Kansas garnishment is a procedure whereby the wages, money or intangible property of a person can be seized or attached pursuant to an order of garnishment issued by the court. An order of garnishment follows a judgment in most cases. Creditors do have the option of requesting Kansas courts to issue a garnishment before a judgment, unless attempting to collect wages; however, most creditors will first seek a judgment and then the garnishment order. A creditor can request an order of garnishment 10 days after a judgment has been entered in the case against the debtor. A case is typically filed in the Limited Actions department of their Kansas District courthouse. A case is filed against a debtor when the debtor is not making the agreed upon payments.
Creditors usually attempt to garnish a debtor’s wages or bank accounts. A creditor attempting to garnish a bank account will request an order for Garnishment and send the order to the bank or credit union where the debtor’s bank account is located. The order will request the financial institution to withhold up to 110% of the balance owing under the judgment. The bank or credit union is able to withhold a $10 administrative fee for each account that is garnished in addition to the garnishment. The bank has 10 days to return their answer stating how much money is being held from the bank accounts.
If a bank account is held jointly with another person the funds are not automatically protected. The financial institution will hold up to 110% of the balance owing on the judgment regardless of joint account holders. The bank and creditor will not be liable if later the debtor proves the funds were not his. A creditor can attempt to garnish a bank account up to two times within a 30 day period for the same judgment. A debtor can stop future garnishments by filing for bankruptcy.
Creditors also attempt to garnish debtors’ wages if they are employed. An order of garnishment is sent to the debtor’s employer. The employer is required to withhold the non-exempt portion of debtor’s wages each pay period and send the withholding to the creditor. Typically the non-exempt portions of the wages are 25% of after tax earnings; however, there are exceptions that may apply. The employer will continue to withhold earnings until the judgment is paid in full or the creditor releases the garnishment. A debtor can also stop a garnishment by filing for bankruptcy. A creditor can only file one order of garnishment with a debtor’s employer within a 30 day period. The employer is allowed to withhold an administrative fee up to $10 per pay period not to exceed $20 within a 30 day period. These fees are withheld in addition to the order of garnishment.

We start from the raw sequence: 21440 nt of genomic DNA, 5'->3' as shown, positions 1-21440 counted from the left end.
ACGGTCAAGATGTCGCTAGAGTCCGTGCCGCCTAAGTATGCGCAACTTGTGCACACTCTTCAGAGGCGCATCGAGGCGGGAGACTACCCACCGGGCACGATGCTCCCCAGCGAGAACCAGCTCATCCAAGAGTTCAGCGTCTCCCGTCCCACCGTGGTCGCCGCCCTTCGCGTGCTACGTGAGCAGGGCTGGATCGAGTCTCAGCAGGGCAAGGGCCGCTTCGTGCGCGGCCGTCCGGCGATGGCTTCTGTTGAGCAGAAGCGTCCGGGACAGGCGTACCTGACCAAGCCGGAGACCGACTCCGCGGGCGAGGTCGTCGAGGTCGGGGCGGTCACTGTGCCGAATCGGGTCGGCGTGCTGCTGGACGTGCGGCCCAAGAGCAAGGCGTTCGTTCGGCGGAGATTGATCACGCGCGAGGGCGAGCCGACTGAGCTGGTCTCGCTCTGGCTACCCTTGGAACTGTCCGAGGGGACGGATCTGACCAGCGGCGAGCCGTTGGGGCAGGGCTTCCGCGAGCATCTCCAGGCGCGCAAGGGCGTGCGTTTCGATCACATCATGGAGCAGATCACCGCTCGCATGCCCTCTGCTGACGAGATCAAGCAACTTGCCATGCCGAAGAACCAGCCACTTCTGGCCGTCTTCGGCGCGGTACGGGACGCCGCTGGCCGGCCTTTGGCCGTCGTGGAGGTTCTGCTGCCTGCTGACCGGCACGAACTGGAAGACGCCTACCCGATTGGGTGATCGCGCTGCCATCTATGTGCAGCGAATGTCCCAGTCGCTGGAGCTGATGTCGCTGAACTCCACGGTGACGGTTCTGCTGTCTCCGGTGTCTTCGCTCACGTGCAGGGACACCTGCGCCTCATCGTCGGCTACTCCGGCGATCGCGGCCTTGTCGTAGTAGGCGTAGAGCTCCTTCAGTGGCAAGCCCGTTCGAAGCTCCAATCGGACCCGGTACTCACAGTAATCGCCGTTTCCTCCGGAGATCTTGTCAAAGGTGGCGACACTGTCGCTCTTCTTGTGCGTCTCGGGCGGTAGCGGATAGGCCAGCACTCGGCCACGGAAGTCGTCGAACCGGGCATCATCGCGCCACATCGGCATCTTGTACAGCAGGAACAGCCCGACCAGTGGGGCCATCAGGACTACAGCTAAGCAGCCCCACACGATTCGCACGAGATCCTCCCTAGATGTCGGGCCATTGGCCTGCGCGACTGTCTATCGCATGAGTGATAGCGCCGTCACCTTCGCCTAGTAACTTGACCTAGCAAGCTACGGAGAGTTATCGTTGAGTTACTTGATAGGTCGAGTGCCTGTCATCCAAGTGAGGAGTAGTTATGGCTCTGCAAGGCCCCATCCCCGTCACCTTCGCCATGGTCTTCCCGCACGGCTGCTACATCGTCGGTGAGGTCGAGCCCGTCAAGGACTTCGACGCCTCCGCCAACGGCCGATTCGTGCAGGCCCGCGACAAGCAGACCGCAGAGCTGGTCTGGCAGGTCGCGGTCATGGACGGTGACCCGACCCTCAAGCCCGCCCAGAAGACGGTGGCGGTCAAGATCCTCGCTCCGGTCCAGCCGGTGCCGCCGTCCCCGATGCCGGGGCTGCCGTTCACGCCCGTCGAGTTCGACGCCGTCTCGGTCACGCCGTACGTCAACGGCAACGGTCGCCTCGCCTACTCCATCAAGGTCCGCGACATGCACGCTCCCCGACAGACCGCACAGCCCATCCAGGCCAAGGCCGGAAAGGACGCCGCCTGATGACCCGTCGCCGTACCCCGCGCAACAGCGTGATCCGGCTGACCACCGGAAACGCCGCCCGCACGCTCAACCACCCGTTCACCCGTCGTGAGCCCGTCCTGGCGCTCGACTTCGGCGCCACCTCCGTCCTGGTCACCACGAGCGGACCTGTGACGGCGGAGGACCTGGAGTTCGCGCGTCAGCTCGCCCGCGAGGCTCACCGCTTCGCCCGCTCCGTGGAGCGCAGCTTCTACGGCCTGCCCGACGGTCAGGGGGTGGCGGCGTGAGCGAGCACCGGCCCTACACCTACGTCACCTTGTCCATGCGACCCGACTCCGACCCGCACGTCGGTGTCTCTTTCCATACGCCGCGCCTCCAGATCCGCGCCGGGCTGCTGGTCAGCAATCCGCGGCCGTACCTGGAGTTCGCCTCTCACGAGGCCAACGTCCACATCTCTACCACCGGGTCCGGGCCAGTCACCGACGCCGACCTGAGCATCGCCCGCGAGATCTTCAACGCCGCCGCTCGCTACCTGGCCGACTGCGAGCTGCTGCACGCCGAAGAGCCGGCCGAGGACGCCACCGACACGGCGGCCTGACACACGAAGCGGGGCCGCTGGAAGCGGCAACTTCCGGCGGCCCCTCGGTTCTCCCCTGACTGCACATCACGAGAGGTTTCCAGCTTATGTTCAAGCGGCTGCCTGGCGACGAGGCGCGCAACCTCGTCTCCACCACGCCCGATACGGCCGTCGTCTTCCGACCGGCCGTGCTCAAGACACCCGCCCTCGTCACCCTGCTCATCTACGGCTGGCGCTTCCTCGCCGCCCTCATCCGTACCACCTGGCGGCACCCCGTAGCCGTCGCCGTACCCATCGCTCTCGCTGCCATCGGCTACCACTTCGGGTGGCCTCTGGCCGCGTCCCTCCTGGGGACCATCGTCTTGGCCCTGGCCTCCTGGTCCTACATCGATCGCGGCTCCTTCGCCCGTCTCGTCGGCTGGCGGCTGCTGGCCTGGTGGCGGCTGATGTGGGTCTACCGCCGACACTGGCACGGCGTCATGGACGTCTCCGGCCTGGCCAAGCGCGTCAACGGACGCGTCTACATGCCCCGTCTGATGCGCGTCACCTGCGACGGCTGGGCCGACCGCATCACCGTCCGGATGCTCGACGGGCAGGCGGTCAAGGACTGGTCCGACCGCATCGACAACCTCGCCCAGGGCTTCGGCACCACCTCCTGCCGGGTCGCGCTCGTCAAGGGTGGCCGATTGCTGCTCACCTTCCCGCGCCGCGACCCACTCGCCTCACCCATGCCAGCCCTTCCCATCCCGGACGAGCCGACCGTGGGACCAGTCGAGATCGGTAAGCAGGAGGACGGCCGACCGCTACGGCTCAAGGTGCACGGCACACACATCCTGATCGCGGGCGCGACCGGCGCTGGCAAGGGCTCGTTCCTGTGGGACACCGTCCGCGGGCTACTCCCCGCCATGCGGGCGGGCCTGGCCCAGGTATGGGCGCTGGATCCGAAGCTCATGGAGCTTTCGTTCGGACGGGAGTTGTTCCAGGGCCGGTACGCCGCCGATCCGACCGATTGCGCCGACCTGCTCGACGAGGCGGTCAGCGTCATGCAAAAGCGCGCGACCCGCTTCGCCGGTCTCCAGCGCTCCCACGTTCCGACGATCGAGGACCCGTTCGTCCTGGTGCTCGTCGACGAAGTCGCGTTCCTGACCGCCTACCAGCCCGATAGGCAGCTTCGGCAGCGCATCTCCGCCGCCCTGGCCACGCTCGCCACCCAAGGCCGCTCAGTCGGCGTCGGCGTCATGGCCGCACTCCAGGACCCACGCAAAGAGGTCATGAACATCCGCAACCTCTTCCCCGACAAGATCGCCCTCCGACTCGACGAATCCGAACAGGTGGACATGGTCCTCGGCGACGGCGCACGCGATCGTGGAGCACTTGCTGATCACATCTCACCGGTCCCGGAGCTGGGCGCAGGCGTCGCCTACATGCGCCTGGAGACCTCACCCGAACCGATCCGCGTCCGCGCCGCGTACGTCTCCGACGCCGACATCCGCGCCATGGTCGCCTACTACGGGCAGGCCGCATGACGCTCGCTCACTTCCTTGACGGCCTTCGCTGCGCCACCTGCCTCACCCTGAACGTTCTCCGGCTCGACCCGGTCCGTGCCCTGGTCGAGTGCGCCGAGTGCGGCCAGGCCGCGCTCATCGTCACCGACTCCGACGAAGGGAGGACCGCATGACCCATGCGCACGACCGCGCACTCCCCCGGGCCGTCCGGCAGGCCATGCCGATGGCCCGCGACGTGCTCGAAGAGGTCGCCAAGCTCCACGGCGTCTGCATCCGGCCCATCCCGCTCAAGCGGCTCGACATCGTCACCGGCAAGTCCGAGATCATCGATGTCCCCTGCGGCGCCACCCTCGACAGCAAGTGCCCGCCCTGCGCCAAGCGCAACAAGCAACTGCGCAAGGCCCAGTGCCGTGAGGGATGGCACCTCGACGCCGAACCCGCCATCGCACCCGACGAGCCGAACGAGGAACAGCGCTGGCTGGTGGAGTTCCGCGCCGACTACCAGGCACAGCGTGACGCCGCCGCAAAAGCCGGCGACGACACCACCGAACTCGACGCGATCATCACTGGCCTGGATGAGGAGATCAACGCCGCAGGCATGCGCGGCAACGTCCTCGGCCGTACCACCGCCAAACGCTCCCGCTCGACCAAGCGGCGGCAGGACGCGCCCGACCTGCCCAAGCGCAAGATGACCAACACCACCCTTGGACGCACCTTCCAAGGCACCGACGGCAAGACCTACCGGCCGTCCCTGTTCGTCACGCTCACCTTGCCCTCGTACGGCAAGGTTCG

The creditor is required to serve a notice on the debtor informing the debtor that a garnishment order has been issued against the debtor. The notice will inform the debtor of the right to assert a claim of exemption and will list the relevant exemptions. If an exemption applies, the debtor can request a hearing on the exemption issue. The request for hearing must be made within 10 days of being served with the notice. There are specific steps the debtor must follow when requesting a hearing regarding serving notice of the request on the creditor or creditor’s attorney. The debtor will need to attend the hearing and prove why the property is exempt. The judge will enter an order on the exemption request. There is also an opportunity for a debtor to request a hearing disputing information provided in the answer filled out by the financial institution or employer. Again, the debtor must follow very specific steps to request a hearing.
Garnishments can wreck havoc on a debtor’s already tight budget. If you believe you will be faced with a garnishment on your wages or bank accounts or are already experiencing the difficulty a garnishment creates, please contact our Kansas bankruptcy attorneys. We offer free initial bankruptcy consultations to help you determine whether bankruptcy is the best option for you.